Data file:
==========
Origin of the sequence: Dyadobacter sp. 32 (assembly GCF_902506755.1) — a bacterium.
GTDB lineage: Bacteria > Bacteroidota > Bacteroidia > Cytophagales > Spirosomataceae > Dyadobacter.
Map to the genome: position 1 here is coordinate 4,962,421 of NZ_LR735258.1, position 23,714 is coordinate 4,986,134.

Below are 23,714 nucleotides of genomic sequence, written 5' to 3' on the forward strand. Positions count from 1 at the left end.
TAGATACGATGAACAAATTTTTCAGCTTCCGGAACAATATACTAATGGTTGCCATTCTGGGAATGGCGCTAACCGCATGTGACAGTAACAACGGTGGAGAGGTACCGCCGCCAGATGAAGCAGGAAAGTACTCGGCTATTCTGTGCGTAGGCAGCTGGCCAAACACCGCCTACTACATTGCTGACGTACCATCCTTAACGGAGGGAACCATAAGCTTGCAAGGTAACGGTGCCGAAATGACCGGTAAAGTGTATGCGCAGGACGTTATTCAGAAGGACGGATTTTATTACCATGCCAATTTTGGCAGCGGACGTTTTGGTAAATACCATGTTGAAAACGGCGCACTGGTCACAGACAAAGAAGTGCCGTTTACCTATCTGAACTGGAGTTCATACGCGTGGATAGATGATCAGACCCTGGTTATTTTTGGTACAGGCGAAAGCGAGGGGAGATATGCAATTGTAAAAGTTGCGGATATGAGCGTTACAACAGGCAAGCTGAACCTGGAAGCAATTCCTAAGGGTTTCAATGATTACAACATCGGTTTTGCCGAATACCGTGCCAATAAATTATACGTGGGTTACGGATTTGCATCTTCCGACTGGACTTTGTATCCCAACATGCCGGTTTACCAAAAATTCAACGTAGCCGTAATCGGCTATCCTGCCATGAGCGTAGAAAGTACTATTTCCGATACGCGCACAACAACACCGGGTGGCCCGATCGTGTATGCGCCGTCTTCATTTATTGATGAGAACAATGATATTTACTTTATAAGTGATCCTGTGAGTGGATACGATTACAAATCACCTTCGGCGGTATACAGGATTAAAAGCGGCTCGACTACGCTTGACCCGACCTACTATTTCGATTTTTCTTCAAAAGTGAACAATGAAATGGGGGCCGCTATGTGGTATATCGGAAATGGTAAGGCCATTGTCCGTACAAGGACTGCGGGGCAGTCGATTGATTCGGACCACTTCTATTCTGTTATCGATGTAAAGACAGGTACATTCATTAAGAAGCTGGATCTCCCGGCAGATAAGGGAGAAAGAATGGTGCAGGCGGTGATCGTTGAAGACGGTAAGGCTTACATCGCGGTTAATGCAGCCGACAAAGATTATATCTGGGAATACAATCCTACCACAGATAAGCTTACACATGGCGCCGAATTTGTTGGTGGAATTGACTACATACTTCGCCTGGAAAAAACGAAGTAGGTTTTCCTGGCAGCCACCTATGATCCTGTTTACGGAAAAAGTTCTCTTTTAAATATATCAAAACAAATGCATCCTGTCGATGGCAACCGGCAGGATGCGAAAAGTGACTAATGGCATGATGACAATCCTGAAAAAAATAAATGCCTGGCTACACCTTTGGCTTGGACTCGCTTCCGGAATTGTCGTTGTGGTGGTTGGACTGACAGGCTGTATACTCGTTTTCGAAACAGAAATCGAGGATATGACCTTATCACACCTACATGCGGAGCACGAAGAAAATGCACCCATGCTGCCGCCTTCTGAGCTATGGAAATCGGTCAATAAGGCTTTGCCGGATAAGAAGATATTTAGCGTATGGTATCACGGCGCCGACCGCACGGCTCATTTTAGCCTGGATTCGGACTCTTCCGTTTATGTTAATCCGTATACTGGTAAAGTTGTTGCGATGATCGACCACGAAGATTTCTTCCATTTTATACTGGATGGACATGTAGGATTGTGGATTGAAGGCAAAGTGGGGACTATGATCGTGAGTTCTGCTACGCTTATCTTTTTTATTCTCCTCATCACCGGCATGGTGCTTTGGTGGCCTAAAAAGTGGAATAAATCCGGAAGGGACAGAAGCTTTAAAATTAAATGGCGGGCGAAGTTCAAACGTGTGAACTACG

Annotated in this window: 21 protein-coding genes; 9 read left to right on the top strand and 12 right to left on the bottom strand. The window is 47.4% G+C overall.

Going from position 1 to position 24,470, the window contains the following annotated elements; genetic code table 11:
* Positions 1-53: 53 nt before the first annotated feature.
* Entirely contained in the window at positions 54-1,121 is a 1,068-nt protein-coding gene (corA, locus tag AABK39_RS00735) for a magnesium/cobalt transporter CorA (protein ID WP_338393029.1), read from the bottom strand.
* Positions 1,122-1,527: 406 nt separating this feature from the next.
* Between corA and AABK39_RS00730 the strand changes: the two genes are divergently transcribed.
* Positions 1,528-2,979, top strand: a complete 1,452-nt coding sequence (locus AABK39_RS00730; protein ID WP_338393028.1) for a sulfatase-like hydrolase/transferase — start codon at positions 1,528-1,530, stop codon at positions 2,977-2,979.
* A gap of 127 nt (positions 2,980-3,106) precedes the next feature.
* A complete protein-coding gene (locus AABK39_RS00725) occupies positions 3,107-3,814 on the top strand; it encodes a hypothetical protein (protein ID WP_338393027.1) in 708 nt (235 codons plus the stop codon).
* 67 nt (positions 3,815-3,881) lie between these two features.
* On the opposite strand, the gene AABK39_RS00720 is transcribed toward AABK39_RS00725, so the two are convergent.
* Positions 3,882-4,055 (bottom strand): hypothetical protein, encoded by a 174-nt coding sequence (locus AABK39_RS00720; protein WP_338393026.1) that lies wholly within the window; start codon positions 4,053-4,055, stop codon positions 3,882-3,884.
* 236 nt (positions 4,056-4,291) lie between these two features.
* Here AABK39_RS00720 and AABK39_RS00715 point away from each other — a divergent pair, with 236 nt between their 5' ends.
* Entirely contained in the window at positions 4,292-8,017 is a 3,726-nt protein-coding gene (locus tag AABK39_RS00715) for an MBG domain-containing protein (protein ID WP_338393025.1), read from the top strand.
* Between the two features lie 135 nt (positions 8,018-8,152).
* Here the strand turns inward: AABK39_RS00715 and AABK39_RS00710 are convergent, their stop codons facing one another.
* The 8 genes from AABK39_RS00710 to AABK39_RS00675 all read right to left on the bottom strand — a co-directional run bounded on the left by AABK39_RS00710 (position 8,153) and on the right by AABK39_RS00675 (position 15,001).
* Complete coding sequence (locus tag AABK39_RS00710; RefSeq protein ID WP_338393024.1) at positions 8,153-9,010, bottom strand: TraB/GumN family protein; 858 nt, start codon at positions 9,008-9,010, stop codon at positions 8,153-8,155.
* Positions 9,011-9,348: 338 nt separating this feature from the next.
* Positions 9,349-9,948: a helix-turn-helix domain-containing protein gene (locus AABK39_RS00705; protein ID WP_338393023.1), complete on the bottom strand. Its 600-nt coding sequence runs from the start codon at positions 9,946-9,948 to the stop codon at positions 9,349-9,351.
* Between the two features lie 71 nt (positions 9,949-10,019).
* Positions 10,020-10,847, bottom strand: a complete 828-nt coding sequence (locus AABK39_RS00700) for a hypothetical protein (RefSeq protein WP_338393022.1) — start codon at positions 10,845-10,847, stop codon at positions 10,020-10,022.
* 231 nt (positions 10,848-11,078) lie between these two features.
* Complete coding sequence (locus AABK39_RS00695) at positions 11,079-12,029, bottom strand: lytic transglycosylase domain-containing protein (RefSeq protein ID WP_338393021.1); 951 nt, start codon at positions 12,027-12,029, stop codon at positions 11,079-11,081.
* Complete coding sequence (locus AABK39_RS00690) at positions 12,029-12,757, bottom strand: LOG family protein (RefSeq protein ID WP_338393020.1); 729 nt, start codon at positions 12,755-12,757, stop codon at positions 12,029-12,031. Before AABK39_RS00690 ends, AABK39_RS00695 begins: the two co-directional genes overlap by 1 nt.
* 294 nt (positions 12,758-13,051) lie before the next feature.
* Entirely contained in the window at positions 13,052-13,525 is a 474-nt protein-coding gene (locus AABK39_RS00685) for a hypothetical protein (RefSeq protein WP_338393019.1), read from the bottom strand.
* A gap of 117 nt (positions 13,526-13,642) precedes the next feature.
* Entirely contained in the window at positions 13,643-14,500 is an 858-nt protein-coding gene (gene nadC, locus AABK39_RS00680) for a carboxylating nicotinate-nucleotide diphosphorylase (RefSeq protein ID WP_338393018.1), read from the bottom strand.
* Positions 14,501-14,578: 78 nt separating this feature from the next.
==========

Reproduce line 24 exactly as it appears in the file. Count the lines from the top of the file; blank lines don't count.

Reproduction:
* Complete coding sequence (locus tag AABK39_RS00710; RefSeq protein ID WP_338393024.1) at positions 8,153-9,010, bottom strand: TraB/GumN family protein; 858 nt, start codon at positions 9,008-9,010, stop codon at positions 8,153-8,155.